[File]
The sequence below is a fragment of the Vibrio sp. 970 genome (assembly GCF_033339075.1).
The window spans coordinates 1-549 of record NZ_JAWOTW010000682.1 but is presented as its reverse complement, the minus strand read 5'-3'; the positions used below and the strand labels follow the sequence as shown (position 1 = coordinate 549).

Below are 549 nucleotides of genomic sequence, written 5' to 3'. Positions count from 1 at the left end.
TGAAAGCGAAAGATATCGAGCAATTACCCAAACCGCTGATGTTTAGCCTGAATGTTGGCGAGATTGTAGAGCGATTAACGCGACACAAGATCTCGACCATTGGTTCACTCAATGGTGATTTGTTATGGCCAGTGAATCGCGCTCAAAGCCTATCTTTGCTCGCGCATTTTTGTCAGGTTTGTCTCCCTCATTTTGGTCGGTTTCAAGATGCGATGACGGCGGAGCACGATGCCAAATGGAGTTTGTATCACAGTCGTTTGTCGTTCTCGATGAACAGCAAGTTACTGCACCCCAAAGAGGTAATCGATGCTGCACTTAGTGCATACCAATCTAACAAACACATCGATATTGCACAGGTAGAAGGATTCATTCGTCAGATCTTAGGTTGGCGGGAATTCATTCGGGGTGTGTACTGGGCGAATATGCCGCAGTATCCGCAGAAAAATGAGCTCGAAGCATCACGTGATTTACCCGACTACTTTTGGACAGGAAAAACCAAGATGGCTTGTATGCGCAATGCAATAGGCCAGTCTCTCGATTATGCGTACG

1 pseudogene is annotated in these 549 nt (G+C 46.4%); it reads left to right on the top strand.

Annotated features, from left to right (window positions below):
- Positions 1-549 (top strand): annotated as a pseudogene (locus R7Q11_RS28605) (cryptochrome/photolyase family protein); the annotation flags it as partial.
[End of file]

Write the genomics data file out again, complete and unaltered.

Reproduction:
The sequence below is a fragment of the Vibrio sp. 970 genome (assembly GCF_033339075.1).
The window spans coordinates 1-549 of record NZ_JAWOTW010000682.1 but is presented as its reverse complement, the minus strand read 5'-3'; the positions used below and the strand labels follow the sequence as shown (position 1 = coordinate 549).

Below are 549 nucleotides of genomic sequence, written 5' to 3'. Positions count from 1 at the left end.
TGAAAGCGAAAGATATCGAGCAATTACCCAAACCGCTGATGTTTAGCCTGAATGTTGGCGAGATTGTAGAGCGATTAACGCGACACAAGATCTCGACCATTGGTTCACTCAATGGTGATTTGTTATGGCCAGTGAATCGCGCTCAAAGCCTATCTTTGCTCGCGCATTTTTGTCAGGTTTGTCTCCCTCATTTTGGTCGGTTTCAAGATGCGATGACGGCGGAGCACGATGCCAAATGGAGTTTGTATCACAGTCGTTTGTCGTTCTCGATGAACAGCAAGTTACTGCACCCCAAAGAGGTAATCGATGCTGCACTTAGTGCATACCAATCTAACAAACACATCGATATTGCACAGGTAGAAGGATTCATTCGTCAGATCTTAGGTTGGCGGGAATTCATTCGGGGTGTGTACTGGGCGAATATGCCGCAGTATCCGCAGAAAAATGAGCTCGAAGCATCACGTGATTTACCCGACTACTTTTGGACAGGAAAAACCAAGATGGCTTGTATGCGCAATGCAATAGGCCAGTCTCTCGATTATGCGTACG

1 pseudogene is annotated in these 549 nt (G+C 46.4%); it reads left to right on the top strand.

Annotated features, from left to right (window positions below):
- Positions 1-549 (top strand): annotated as a pseudogene (locus R7Q11_RS28605) (cryptochrome/photolyase family protein); the annotation flags it as partial.